Why we target mental health through our work

In pursuit of its’ purpose to help those in need through leisure, sport and fitness, the Belgravia Foundation has continued to create new opportunities in communities to help address the many challenges faced by people. 

In the past 20 years, mental illness has grown to affect many, and is now the number one reason people see their local GP. Regular physical activity has been shown to have a positive impact on people living with mental illness. Recognising the potential of the leisure sector to help those living with mental illness, the Belgravia Foundation has added this area of work as a national priority, with a focus on Take Charge! 

Take Charge! and Youth Take Charge! are programs that provide a free 60-day exercise program to people living with mental illness. Participants are referred to the program by a GP or allied health professional, and work best when a strong local partnership is developed with a community mental health organisation.  Participants then have the option to continue through a unique co-contribution scheme that takes into account the difficult financial situation often faced by people living with mental illness.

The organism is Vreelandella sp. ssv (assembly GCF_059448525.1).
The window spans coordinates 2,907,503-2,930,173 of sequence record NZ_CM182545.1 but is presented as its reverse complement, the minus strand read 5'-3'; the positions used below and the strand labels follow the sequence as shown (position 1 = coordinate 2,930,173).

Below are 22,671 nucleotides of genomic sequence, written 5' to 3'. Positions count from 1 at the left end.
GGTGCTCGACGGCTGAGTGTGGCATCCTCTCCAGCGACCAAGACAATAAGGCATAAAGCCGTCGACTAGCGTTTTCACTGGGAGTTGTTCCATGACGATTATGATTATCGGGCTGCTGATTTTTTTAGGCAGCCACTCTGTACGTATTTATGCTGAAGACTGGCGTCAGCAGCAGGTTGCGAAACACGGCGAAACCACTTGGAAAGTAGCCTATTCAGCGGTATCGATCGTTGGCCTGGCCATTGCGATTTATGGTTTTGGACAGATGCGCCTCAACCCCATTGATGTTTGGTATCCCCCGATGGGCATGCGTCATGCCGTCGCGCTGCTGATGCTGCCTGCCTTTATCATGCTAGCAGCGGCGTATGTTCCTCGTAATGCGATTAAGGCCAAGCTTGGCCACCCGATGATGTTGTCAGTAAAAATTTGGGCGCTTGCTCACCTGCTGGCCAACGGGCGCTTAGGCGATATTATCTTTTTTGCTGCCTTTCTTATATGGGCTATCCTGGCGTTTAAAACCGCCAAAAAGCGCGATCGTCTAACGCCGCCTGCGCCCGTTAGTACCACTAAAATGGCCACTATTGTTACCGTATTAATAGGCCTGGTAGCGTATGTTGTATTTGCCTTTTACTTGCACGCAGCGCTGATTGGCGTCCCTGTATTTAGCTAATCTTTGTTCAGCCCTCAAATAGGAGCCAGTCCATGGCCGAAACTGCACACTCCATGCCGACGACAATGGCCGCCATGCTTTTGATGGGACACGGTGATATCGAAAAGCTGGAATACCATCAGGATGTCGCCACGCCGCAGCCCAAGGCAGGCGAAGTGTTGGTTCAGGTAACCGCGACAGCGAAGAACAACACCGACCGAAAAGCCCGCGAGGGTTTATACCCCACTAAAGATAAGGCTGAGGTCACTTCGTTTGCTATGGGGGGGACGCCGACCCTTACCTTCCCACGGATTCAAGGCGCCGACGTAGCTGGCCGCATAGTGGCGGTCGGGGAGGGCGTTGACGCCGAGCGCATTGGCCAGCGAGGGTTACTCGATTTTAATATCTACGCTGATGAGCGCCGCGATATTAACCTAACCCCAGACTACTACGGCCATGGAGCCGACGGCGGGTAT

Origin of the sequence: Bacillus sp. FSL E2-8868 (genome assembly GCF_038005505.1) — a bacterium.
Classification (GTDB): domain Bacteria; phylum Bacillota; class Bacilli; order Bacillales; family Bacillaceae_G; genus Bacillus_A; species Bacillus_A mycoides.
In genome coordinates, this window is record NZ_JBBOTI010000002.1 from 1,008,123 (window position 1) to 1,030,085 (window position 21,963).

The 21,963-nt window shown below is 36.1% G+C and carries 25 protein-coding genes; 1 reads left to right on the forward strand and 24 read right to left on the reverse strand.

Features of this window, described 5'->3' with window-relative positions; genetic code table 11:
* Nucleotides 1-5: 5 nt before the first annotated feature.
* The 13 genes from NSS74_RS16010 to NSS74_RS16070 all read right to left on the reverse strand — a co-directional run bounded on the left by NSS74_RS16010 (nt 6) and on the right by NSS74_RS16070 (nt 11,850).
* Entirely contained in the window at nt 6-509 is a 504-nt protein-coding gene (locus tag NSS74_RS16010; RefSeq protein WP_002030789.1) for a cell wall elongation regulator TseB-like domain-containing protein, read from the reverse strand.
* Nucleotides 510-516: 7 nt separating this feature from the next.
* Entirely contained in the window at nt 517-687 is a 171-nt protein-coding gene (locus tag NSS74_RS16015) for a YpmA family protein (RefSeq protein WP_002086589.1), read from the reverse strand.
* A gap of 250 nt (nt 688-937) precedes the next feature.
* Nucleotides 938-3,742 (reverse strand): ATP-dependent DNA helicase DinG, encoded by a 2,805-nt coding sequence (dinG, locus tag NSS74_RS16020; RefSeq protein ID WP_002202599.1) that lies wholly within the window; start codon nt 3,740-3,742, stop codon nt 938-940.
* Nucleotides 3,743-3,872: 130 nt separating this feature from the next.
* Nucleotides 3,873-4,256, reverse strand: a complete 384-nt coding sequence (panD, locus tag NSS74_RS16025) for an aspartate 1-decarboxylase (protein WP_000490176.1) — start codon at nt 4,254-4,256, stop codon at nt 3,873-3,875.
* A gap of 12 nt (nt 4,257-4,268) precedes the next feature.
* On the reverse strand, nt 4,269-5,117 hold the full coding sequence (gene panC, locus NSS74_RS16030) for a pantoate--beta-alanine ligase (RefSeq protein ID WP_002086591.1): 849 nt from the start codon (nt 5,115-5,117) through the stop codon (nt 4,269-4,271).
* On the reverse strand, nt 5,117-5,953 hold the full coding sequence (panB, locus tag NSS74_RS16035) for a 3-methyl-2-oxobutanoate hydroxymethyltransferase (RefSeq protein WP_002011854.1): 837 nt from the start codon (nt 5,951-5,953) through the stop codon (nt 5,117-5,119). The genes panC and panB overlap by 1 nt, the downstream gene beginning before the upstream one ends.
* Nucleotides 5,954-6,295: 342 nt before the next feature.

The program originated at Ian Thorpe Aquatic Centre and Cook + Phillip Park Aquatic Centre, and evidence collected through the great work done by these venues has provided the impetus to replicate elsewhere, and underscores the importance of ensuring youth living with mental illness are not left out.  Taking up this challenge, Melton Waves Leisure Centre successfully applied to trial the program with youth, and more than 20 staff have received training in understanding mental Illness, while seven staff have completed a two-day mental health first aid course. 

A watershed moment for Belgravia Foundation’s work to create widespread access to Take Charge! and Youth Take Charge! occurred at the end of 2018 with a ‘whole-of-community’ approach in Banyule City Council, led by WaterMarc.

This initiative has led to unprecedented collaboration by leisure, sport, and community organisations, resulting in a grant application that if successful, will train 250 staff across leisure and sport providers operating in the LGA to welcome and support people living with mental illness to the beneficial effects of regular participation in physical activity. 

Roy Fleming